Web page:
The costumes you guys wear are pretty...detailed. You all dress very '80s, from the drummer to you. Everybody has their '80s gear on, which is pretty cool -- plus, you guys aren't all matchy matchy. Does the dressing up the same night after night get boring?

No. I mean, when I first started this, I'd get a little nervous walking in to a club with eyeliner and my hair all spiked up and everything, but then I found the more I went with that, the more people responded. It's all a part of bringing the '80s back. We don't want to come off like we're mocking the '80s; we wanna be authentic and respectful of it. We want to have the image be a very accurate portrayal of that era.

 

Did you have to study pictures and videos of Robert Smith, or were you just a huge fan and could replicate it with no problem?

My music idols when I was growing up were Nikki Sixx from Motley Crue and Robert Smith from the Cure. So that's the kind of image that I have. Kind of a mix of those guys with a little modern spin on it.

Do you have groupies?

Travis: Well, I don't like to call them "groupies." I like to call them "friends."

Like "special friends?"

[laughing) No, I mean, we appreciate everyone who comes to our show, but nothing too crazy like that.

What's your best groupie/"friend" story?

I don't really have a groupie story, but I do have the coolest story about an Avalanche party.

Like the hockey team?

Yeah! So Adam Foote had seen us. As a matter of fact, just this past Saturday, he and Paul Stastny they came out again. I couldn't believe it.

That's awesome!

Yeah! So, the story is Foote saw us, and for his final game with the Avalanche, he had a big party at his house. And it was the entire Avalanche team all dressed up like '80s rockers; it was just their girlfriends/wives and us. And it was like a small party and they looked awesome. They looked like they were in the band as much as we did. Matt Duchene, he came up and jammed with us. They were just completely into the songs, and they couldn't have been nicer guys. Also, the bachelor or bachelorette couple was there?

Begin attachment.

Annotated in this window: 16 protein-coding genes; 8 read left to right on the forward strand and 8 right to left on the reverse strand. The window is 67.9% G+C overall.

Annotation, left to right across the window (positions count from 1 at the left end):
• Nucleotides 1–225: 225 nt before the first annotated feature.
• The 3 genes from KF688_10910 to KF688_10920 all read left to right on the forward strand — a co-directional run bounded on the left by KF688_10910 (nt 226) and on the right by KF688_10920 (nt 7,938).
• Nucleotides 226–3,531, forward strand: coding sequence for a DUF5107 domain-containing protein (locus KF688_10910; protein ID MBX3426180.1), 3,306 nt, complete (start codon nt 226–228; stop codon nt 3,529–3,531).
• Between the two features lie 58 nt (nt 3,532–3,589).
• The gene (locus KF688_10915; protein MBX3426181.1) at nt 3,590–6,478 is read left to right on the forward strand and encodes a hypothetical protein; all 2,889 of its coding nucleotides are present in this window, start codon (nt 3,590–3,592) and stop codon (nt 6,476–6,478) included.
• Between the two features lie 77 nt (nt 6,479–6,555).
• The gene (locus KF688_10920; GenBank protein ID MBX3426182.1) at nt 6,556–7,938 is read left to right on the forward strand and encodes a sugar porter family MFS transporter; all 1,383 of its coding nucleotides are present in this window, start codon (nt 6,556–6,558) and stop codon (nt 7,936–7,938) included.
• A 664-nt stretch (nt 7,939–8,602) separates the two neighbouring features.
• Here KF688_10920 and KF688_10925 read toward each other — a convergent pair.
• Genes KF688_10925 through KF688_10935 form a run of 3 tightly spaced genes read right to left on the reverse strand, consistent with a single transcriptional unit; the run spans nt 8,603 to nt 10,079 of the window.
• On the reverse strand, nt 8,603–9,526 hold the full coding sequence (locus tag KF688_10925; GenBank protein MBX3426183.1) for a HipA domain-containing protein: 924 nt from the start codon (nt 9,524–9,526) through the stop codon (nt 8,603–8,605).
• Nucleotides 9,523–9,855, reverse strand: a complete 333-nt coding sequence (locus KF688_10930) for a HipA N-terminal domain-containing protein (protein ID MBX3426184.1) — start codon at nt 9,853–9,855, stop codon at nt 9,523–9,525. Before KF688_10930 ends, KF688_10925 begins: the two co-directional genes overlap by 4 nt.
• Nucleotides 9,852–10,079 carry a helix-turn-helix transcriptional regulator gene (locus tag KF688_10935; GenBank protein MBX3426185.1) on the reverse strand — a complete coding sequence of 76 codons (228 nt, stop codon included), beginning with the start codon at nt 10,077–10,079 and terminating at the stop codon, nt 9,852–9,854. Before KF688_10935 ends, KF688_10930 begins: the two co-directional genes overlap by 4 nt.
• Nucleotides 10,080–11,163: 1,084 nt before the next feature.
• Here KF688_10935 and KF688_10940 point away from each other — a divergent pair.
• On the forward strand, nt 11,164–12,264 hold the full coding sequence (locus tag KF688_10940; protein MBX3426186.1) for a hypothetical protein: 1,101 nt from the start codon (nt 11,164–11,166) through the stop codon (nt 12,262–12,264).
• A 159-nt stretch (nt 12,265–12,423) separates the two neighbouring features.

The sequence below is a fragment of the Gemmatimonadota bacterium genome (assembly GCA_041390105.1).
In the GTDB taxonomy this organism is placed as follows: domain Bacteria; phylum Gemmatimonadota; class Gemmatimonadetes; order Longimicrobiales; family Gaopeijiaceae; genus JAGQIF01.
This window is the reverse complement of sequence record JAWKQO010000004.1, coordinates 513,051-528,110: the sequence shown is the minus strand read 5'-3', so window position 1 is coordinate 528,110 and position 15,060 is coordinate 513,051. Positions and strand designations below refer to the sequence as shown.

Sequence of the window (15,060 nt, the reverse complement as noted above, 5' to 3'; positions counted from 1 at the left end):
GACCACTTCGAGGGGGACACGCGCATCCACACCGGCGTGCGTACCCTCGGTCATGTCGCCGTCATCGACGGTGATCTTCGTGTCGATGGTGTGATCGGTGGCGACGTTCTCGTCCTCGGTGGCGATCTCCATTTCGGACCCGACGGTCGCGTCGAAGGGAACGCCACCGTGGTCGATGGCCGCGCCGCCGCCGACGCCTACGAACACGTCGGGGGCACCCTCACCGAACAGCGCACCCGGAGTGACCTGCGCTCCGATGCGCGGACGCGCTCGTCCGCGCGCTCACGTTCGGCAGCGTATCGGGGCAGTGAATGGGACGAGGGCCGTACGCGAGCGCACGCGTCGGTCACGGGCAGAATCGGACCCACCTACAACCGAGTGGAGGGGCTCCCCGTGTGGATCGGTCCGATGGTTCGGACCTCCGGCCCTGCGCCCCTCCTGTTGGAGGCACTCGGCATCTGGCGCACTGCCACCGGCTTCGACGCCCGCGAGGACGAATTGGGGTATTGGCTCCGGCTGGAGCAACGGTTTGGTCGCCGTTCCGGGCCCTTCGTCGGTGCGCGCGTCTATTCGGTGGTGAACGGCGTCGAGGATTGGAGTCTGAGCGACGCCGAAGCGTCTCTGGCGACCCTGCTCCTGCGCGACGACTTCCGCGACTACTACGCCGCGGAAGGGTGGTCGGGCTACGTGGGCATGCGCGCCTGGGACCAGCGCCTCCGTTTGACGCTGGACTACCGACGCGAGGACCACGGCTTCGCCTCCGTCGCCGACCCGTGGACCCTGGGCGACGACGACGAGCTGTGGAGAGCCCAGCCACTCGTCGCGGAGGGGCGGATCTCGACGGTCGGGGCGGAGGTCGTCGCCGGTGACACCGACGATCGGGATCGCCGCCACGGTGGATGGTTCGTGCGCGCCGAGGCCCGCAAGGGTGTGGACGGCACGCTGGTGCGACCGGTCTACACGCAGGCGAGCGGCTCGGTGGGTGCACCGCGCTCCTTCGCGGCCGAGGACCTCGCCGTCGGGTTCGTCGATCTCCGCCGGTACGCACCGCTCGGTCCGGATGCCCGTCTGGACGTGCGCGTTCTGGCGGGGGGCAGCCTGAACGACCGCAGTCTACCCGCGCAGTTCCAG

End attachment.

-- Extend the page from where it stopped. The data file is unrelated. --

Oh! The firefighter guy, right?

Yeah. Trista and the firefighter.

Eclectic crowd. Speaking of crazy crowds, do you do weddings?

Yeah, we do about twenty a year.

Do you like doing them? And, more importantly, what's the coolest wedding you've ever done?

Oh my god. It's crazy that you asked that because we actually just performed at Warren Buffet's nephew's wedding!

What?!?! The Warren Buffet? Did you know beforehand?

No. We were speaking to them via email. And before we started playing our show, they were playing this dramatic, Olympic music. And so somebody in the band was like, "What's the name of the groom?" So we looked it up and we were like "Dude! That's Warren Buffet's nephew!" And then we researched a little bit more and, like, the grandma of this guy was Warren Buffet's sister.

Holy shit.

Yeah. And so then we started playing, and we were wondering if he was really there, so we were looking around, and there he was! Of course, we didn't go bother him, but it was pretty surreal seeing him out there. And again, they couldn't have been a nicer crowd.

The big question is: "Did Warren Buffet dance?"

We don't think so. Actually he had just been recovering from a cancer treatment we think...

Oh well. Bring the house down.

Right. So I don't think he was feeling the greatest. Anyway, when we researched things a bit more, it turns out the groom proposed to his wife at a Berkshire Hathaway meeting in front of thousands of people, so it was all over the news. Of course, we didn't find this all out until after. Thank God, or we probably would have been a lot more nervous.

So with the weddings and the concerts and all the fans...do you see yourself doing this forever?

No. As much as I may like to, nothing in the music industry lasts forever.

You think you'll get tired of it?

Put it this way: Sometime between now and when I'm eighty, it's not going to be cool if I'm up there, and I want to get out before then. I don't know when that moment will be, but until then, I am truly enjoying everything we get to do in this band.